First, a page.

Anime Expo 2018 News Roundup: Day Zero, One, Two Headlines
Anime Expo 2018: My Hero Academia: Two Heroes Film World Premiere
by Lynzee Loveridge,
WARNING: This article contains some spoilers for recent episode of My Hero Academia Season 3.
Startling changes transformed My Hero Academia's "Symbol of Peace" in the series' third season. All Might's stalwart role as a beloved hero for U.A.'s students, Deku in particular, seemed eternal until One for All dismantled that image and left citizens and future heroes alike reeling. It appears we're at the end of All Might's heroic journey, but how did a frail man with no powers and unruly blonde hair become the inspiring beacon everyone knows and loves and what does being a "hero" really mean? The My Hero Academia: Two Heroes film sheds light on these questions by taking time to focus on an important man from All Might's past.
The film takes place before the Forest Training Camp arc and the group's confrontation with All for One. All Might's physical state is fading but he has yet to pass the torch on completely to Deku. The mentor and student pair head to high-tech, man-made island where an expo of the latest and greatest quirk technologies are on display. It's there that All Might is reunited with his best friend from college and former sidekick, Dave Shield. Shield has gone on to make a name for himself in how own right as successful scientist. His daughter, Melissa, is eager to follow in her father's footsteps as fellow quirkless human in a world full of superheroes.
Deku encounters most of his U.A. class at the expo, but the fun-filled event is quickly overshadowed when a group of villains override the security system and take the entire island hostage, including All Might. It's up to Deku, Melissa, Bakugo, Todoroki, and the rest of the class to find a way to undermine the villains' plans and save everyone. What initially looks like a rescue mission is a high octane race to the top of a 200-floor security tower and Deku won't be able to simply Detroit Smash his way through all the obstacles.
My Hero Academia: Two Heroes is more interested in blending its amazing action animation with key moments that redefine how the story approaches heroism. Your heroes will change, they will fail you, and physical prowess isn't necessarily an indication of bravery. This is exemplified in the new character Melissa Shield. I'll admit, there are times during the anime's first three seasons where I have felt frustrated with how little the female heroes are utilized in favor of the front-line heavy boys. Bakugo is full of explosive energy, Todoroki can freeze and inflame his foes. Even Kirishima's defensive hardening ability doesn't stop him from eagerly jumping into battle. Melissa, however, is quirkless but in her own way she serves as an admirable self-insert for the audience. Most of us make our way through life as "average" people, but does that mean we can't be heroes?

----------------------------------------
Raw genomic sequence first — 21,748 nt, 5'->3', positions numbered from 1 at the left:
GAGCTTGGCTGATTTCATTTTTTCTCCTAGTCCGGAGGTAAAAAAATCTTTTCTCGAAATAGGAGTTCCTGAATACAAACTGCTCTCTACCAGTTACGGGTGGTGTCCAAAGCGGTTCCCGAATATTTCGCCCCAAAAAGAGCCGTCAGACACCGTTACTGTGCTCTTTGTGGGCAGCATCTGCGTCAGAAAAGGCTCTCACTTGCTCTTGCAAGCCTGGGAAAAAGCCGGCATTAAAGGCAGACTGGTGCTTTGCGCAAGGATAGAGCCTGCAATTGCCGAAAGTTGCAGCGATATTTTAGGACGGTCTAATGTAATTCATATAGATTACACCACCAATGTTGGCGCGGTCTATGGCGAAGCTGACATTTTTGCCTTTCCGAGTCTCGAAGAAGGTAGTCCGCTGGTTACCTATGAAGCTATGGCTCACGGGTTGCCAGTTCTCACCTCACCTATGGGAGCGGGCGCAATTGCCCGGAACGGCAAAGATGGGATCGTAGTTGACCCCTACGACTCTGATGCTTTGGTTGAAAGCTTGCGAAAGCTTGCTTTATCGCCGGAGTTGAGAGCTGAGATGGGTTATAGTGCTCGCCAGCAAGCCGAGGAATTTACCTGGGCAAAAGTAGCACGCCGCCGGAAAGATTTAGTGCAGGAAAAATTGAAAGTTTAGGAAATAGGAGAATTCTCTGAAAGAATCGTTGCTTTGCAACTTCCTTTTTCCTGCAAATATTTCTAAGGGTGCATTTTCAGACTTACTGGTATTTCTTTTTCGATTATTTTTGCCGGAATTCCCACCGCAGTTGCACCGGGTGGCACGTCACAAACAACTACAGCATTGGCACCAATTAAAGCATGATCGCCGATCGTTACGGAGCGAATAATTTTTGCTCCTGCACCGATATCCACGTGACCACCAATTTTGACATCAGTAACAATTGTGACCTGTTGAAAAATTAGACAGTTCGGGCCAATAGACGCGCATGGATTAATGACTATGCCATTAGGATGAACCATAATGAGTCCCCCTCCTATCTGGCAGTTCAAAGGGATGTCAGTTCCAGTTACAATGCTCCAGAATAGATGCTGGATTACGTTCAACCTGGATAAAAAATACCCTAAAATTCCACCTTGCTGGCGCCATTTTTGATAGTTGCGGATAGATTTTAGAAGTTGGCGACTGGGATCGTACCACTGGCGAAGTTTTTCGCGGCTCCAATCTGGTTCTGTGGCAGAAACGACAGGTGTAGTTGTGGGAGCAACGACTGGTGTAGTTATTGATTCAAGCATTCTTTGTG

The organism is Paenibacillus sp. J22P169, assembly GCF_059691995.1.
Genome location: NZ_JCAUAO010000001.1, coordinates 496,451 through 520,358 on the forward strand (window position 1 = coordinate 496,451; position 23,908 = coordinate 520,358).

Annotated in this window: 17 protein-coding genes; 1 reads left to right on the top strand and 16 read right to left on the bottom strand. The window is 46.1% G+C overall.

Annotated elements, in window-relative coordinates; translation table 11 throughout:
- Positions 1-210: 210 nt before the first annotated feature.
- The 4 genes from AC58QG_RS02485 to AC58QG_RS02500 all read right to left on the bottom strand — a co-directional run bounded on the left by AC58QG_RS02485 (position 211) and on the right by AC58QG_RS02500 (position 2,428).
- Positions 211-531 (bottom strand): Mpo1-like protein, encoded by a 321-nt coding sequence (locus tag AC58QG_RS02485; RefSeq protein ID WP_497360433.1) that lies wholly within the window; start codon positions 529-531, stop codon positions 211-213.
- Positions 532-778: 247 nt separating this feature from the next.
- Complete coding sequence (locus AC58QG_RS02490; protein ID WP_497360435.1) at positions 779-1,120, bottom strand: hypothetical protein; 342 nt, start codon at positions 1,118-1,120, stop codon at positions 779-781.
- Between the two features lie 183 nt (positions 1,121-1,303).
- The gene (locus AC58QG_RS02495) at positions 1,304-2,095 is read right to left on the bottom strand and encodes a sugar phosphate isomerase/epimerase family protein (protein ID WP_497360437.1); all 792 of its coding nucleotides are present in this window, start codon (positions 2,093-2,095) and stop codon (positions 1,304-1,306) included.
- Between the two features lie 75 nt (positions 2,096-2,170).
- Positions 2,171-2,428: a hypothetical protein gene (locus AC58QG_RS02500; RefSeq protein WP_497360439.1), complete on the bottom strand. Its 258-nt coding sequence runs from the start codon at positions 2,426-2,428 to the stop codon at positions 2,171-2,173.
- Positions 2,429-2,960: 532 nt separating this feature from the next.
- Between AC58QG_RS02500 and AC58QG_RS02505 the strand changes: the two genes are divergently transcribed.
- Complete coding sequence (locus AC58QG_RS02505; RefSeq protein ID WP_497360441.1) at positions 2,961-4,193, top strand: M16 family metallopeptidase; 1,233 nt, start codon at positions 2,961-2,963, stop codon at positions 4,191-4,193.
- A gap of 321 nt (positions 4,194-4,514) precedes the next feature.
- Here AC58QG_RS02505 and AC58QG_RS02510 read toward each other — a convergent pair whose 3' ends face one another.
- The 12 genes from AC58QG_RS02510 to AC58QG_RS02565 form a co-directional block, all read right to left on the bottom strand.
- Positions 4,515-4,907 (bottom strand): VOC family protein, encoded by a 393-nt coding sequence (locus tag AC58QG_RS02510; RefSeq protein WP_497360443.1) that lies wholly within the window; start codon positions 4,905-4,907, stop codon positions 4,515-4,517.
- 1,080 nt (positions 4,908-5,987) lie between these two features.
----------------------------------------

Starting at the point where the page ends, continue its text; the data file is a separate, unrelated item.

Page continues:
Melissa sees herself as hero. She's created great technology to assist the heroes around her, but even then she's quick to correct Deku that she's not exceptionally intelligent. Her grades used to be poor, she just studied a lot to achieve her own goals. She's unafraid to put herself him harms way to protect her friends, sometimes taking the brunt of the villain's physical attacks even though she has no special power to protect her from harm. In one moment, she does just that to protect Deku. He apologizes to her for being unable to save her to which she retorts, "Don't you mean 'thank you'?"
Melissa also has to grapple with disappointment when her own hero fails her. She has to decide whether to forgive her father when he doesn't live up to expectations or disown him for his mistakes. No matter how great our heroes are, they are still emotional human beings with faults and misguided motivations.